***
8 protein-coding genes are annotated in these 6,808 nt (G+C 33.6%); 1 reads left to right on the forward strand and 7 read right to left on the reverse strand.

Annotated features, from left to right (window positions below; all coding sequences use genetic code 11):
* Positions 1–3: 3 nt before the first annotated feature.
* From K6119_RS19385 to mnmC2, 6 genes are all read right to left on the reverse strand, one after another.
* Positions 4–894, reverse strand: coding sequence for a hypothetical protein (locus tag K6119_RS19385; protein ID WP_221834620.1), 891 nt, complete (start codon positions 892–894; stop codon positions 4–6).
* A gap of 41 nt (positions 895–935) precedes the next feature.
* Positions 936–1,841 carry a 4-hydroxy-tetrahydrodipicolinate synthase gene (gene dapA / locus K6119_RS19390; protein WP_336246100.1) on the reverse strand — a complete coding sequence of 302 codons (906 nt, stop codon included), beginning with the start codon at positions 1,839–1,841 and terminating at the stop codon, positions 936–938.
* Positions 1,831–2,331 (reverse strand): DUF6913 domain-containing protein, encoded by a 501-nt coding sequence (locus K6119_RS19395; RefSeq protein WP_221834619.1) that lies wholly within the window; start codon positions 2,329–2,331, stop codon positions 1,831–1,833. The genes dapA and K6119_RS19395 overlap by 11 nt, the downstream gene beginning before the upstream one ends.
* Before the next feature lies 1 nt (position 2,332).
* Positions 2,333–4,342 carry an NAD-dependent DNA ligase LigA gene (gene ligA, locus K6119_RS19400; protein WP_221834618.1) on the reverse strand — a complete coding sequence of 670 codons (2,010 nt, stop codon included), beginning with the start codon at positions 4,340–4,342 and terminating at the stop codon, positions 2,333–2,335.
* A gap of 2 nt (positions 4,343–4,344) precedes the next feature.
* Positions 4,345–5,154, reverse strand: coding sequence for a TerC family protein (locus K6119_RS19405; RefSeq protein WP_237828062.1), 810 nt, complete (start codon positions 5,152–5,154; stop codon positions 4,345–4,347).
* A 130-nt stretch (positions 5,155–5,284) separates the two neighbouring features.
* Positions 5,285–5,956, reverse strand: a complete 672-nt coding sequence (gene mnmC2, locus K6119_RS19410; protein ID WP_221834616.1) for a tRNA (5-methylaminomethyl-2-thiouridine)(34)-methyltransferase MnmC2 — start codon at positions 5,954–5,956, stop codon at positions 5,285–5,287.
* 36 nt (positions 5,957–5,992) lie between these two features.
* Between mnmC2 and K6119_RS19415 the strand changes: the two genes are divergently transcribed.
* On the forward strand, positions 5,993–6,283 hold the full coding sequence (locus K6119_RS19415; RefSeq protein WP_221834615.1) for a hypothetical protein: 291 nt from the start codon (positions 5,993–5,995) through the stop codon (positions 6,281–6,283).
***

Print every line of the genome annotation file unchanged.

8 protein-coding genes are annotated in these 6,808 nt (G+C 33.6%); 1 reads left to right on the forward strand and 7 read right to left on the reverse strand.

Annotated features, from left to right (window positions below; all coding sequences use genetic code 11):
* Positions 1–3: 3 nt before the first annotated feature.
* From K6119_RS19385 to mnmC2, 6 genes are all read right to left on the reverse strand, one after another.
* Positions 4–894, reverse strand: coding sequence for a hypothetical protein (locus tag K6119_RS19385; protein ID WP_221834620.1), 891 nt, complete (start codon positions 892–894; stop codon positions 4–6).
* A gap of 41 nt (positions 895–935) precedes the next feature.
* Positions 936–1,841 carry a 4-hydroxy-tetrahydrodipicolinate synthase gene (gene dapA / locus K6119_RS19390; protein WP_336246100.1) on the reverse strand — a complete coding sequence of 302 codons (906 nt, stop codon included), beginning with the start codon at positions 1,839–1,841 and terminating at the stop codon, positions 936–938.
* Positions 1,831–2,331 (reverse strand): DUF6913 domain-containing protein, encoded by a 501-nt coding sequence (locus K6119_RS19395; RefSeq protein WP_221834619.1) that lies wholly within the window; start codon positions 2,329–2,331, stop codon positions 1,831–1,833. The genes dapA and K6119_RS19395 overlap by 11 nt, the downstream gene beginning before the upstream one ends.
* Before the next feature lies 1 nt (position 2,332).
* Positions 2,333–4,342 carry an NAD-dependent DNA ligase LigA gene (gene ligA, locus K6119_RS19400; protein WP_221834618.1) on the reverse strand — a complete coding sequence of 670 codons (2,010 nt, stop codon included), beginning with the start codon at positions 4,340–4,342 and terminating at the stop codon, positions 2,333–2,335.
* A gap of 2 nt (positions 4,343–4,344) precedes the next feature.
* Positions 4,345–5,154, reverse strand: coding sequence for a TerC family protein (locus K6119_RS19405; RefSeq protein WP_237828062.1), 810 nt, complete (start codon positions 5,152–5,154; stop codon positions 4,345–4,347).
* A 130-nt stretch (positions 5,155–5,284) separates the two neighbouring features.
* Positions 5,285–5,956, reverse strand: a complete 672-nt coding sequence (gene mnmC2, locus K6119_RS19410; protein ID WP_221834616.1) for a tRNA (5-methylaminomethyl-2-thiouridine)(34)-methyltransferase MnmC2 — start codon at positions 5,954–5,956, stop codon at positions 5,285–5,287.
* 36 nt (positions 5,957–5,992) lie between these two features.
* Between mnmC2 and K6119_RS19415 the strand changes: the two genes are divergently transcribed.
* On the forward strand, positions 5,993–6,283 hold the full coding sequence (locus K6119_RS19415; RefSeq protein WP_221834615.1) for a hypothetical protein: 291 nt from the start codon (positions 5,993–5,995) through the stop codon (positions 6,281–6,283).